With the Delta Variant setting its wave globally, ZyCoV-D, India’s first Plasmid DNA Covid-19 vaccine, is in the running for an Emergency Use Authorization from the Drug Controller General of India (DCGI). Vaccine maker Zydus Cadila, which already has anti-Covid treatments on the market, claims to have conducted the largest clinical trial in India so far at over 50 centres, with over 28,000 volunteers ranging in age from 12 to 18 years old.
According to the firm, with its 66.6 per cent effectiveness for RT-PCR positive patients in the interim study, ZyCov-D has already demonstrated solid immunogenicity, tolerance, and safety profile. It went on to say that no moderate instances of Covid-19 were seen in the vaccination arm after the third dose was administered, indicating a 100 per cent effectiveness for mild illness.
What is Zydus’ approach?
By mid-August, the business intended to be manufacturing 10 million doses each month, according to managing director Sharvil Patel. “We are currently only focusing our efforts on making sure we can make doses available for India,” Patel said in a virtual news conference. If the injection is approved, it will become the country’s sixth vaccination to be approved for use.
Patel added that data on immunogenicity for the adolescent children subgroup would be submitted in the next four to six weeks.
The pharmaceutical company has also provided data on a two-dose regimen for the injection.
What are DNA vaccines?
ZyCoV-D, if authorized, will be the world’s first DNA vaccine, according to Zydus, since it uses a piece of the SARS-CoV-2 virus’s genetic code – DNA or RNA – to trigger an immune response against the virus’s spike protein.
How are DNA vaccines Different from mRNA vaccines?
In contrast to the viral vector vaccines or inactivated vaccines like Covishield and Covaxin, DNA and RNA vaccines trigger an immune response by using a portion of the virus’s genes.
The distinction between DNA and RNA vaccinations is that the latter is passed on to a different molecule known as messenger RNA. The DNA vaccination also uses a tiny electrical pulse to convey the message to the cell.
DNA and RNA vaccines are less expensive than standard protein vaccinations. They are praised for their efficacy and capacity to be produced more quickly. Because DNA and RNA vaccines rely on genetic code rather than a live virus or bacterium. They may theoretically be made more widely available.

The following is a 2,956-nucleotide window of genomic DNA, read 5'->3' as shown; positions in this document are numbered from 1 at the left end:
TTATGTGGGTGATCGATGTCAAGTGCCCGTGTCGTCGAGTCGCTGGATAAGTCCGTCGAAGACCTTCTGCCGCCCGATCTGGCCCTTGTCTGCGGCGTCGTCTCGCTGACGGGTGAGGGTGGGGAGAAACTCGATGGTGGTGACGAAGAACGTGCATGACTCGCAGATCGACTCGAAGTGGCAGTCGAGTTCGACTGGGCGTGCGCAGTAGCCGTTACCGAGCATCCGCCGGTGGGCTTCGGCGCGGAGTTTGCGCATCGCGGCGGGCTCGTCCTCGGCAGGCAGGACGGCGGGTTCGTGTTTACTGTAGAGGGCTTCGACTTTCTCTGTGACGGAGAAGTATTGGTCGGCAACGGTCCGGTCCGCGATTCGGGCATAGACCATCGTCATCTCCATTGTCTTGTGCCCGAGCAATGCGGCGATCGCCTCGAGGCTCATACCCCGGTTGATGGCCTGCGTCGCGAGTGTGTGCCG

According to research published in the medical journal Frontiers in Immunology in 2019, “preclinical andclinical trials have shown that mRNA vaccines provide a safe and long-lasting immune response inanimal models and humans.”
According to WHO, DNA vaccines have a variety of potential advantages over traditional methods, including activation of both B and T cell responses and improved vaccine durability.
Is ZyCov-D needle-free?
A needle-free injectable method is reported to be used to deliver ZyCoV-D. (NFIS). In most NFISs, a jet of fluid is accelerated to a high enough speed to penetrate the skin through a tiny diameter nozzle. The vaccination may have a greater acceptance rate among youngsters who are afraid of needles, according to Sharvil Patel, managing director of Cadila Healthcare.
The three doses of Zycov-D should be given on days 0, 28, and 56, according to Zydus Cadila. The firm is, however, working on a two-dose vaccination.
According to the company’s information, the vaccine candidate may be stored for a long time at two to eight degrees Celsius and for a brief time at 25 degrees Celsius.
What does the Government have to say about the indemnity of the Vaccine?
The Government is still deliberating whether vaccine makers should be indemnified, as Pfizer and Moderna have asked. While a final decision is still pending, key authorities have stated that there is agreement.